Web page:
The POWER Hypervisor saves and restores all necessary processor states, when preempting or dispatching virtual processors, which for simultaneous multi-threading-enabled processors means two active thread contexts. The result for shared processors is that two of the logical CPUs will always be scheduled in a physical sense together. These sibling threads are always scheduled in the same partition.
- Not allowed to exceed its entitlement
- Is allowed to exceed its entitlement
- Used for prioritizing uncapped partitions
- Value 0-255
- Value of 0 referred to as a "soft cap"
A capped partition is not allowed to exceed it capacity entitlement, while an uncapped partition is. In fact, it may exceed its maximum processor capacity. An uncapped partition is only limited in its ability to consume cycles by the lack of online virtual processors and its variable capacity weight attribute.
The variable capacity weight attribute is a number between 0-255, which represents the relative share of extra capacity that the partition is eligible to receive. This parameter applies only to uncapped partitions. A partition's share is computed by dividing its variable capacity weight by the sum of the variable capacity weights for all uncapped partitions. Therefore, a value of 0 may be used to prevent a partition from receiving extra capacity. This is sometimes referred to as a "soft cap".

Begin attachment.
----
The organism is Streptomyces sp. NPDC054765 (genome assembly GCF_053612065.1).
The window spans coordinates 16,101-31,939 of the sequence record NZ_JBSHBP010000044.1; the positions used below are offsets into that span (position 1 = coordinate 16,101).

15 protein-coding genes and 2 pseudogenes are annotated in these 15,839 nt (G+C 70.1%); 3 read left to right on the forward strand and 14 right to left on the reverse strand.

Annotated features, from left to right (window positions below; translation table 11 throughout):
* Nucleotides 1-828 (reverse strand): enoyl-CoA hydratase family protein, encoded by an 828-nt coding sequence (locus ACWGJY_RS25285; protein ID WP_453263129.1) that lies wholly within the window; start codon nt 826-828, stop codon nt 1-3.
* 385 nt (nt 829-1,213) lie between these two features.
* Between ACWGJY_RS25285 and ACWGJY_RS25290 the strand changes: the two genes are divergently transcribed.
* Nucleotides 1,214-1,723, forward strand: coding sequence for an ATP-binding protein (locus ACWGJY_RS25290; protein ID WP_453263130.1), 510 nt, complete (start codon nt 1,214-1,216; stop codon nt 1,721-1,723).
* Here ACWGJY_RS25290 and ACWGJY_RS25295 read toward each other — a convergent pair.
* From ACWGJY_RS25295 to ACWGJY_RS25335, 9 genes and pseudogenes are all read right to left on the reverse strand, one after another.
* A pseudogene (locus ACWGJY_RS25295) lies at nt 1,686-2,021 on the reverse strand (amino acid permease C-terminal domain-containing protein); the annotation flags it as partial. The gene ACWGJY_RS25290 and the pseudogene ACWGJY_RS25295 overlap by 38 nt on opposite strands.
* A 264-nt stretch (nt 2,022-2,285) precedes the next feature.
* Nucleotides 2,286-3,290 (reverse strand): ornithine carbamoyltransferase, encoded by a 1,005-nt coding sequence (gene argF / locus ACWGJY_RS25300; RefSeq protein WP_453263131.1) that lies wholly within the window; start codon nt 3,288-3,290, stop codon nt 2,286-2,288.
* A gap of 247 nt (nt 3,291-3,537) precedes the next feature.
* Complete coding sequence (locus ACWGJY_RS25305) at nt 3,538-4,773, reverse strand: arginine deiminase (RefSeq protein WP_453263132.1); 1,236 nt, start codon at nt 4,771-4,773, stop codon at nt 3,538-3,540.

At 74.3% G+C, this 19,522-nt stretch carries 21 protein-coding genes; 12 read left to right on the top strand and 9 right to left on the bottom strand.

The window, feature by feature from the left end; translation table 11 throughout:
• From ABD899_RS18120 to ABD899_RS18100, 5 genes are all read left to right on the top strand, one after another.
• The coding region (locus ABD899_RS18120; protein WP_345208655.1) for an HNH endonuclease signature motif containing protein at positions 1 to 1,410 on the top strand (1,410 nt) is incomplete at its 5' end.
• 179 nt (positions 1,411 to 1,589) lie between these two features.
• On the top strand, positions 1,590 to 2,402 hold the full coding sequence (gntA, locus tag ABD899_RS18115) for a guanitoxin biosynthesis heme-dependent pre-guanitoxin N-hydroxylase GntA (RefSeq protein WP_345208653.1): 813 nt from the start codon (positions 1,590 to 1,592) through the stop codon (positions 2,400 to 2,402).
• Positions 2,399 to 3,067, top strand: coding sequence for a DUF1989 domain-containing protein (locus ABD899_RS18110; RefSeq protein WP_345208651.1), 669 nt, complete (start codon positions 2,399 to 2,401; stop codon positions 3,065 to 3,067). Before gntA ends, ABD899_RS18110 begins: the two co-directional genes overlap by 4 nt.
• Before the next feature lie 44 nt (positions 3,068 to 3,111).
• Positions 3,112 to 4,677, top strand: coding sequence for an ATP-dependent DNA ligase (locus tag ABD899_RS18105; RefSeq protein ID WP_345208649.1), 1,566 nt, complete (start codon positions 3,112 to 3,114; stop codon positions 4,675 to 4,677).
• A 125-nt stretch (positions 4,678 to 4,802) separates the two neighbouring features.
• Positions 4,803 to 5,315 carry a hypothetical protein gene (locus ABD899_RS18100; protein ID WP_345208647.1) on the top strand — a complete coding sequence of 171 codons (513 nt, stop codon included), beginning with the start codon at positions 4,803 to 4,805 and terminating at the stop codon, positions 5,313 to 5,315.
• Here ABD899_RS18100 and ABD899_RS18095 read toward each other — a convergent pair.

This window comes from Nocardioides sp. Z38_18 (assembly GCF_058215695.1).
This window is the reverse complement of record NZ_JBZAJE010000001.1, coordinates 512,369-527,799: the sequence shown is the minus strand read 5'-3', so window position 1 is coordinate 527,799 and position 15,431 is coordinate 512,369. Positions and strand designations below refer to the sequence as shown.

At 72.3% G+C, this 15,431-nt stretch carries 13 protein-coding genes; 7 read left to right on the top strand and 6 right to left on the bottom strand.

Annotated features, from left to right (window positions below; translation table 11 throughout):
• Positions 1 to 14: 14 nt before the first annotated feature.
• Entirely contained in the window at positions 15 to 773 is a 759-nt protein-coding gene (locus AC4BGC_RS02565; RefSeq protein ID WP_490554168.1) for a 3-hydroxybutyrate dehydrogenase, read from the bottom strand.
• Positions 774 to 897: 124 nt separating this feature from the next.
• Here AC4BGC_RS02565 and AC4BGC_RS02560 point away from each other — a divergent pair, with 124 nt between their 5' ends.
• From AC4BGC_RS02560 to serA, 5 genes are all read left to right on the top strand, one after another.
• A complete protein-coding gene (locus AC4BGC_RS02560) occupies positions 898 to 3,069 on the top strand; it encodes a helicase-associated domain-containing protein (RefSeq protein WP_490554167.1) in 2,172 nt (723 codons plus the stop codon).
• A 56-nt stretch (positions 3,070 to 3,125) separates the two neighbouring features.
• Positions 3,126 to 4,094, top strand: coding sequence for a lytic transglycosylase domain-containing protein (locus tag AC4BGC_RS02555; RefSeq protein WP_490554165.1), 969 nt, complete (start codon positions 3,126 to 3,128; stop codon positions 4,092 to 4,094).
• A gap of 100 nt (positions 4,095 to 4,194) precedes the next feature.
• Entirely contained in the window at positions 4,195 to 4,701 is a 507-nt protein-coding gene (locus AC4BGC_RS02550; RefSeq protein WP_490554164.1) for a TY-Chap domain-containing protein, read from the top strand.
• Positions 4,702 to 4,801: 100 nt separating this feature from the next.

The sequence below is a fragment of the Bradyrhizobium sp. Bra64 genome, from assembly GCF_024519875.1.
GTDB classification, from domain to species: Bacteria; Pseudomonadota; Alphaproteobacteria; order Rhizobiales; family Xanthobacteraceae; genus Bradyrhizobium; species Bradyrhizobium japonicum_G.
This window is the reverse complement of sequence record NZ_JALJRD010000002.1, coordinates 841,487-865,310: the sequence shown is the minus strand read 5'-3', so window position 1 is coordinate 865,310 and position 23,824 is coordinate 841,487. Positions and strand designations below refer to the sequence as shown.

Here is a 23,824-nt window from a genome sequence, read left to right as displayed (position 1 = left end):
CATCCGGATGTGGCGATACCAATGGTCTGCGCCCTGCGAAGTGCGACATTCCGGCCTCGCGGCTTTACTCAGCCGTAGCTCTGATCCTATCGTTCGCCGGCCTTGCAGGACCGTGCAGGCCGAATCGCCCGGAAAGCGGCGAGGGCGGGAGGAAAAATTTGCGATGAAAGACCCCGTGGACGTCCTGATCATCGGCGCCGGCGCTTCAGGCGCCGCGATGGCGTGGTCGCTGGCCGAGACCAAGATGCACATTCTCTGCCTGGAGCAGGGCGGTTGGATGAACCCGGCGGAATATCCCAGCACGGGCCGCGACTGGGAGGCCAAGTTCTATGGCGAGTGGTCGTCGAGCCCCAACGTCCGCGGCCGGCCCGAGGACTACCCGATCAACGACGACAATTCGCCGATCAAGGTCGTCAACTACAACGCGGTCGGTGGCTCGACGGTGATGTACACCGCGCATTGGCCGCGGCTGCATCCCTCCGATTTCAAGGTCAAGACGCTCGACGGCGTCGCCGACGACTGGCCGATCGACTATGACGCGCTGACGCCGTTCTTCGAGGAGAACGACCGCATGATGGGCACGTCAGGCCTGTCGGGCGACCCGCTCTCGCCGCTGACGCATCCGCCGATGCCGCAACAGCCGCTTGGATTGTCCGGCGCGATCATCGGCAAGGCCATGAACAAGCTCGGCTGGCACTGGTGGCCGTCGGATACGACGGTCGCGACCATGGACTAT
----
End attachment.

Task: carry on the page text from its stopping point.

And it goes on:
There is overhead associated with the maintenance of online virtual processors, so clients should carefully consider their capacity requirements before choosing values for these attributes. In general, the value of the minimum, desired, and maximum virtual processor attributes should parallel those of the minimum, desired, and maximum capacity attributes in some fashion. A special allowance should be made for uncapped partitions, since they are allowed to consume more than their entitlement. If the partition is uncapped, then the administrator may want to define the desired and maximum virtual processor attributes x% above the corresponding entitlement attributes. The exact percentage is installation specific, but 25-50% seems like a reasonable number.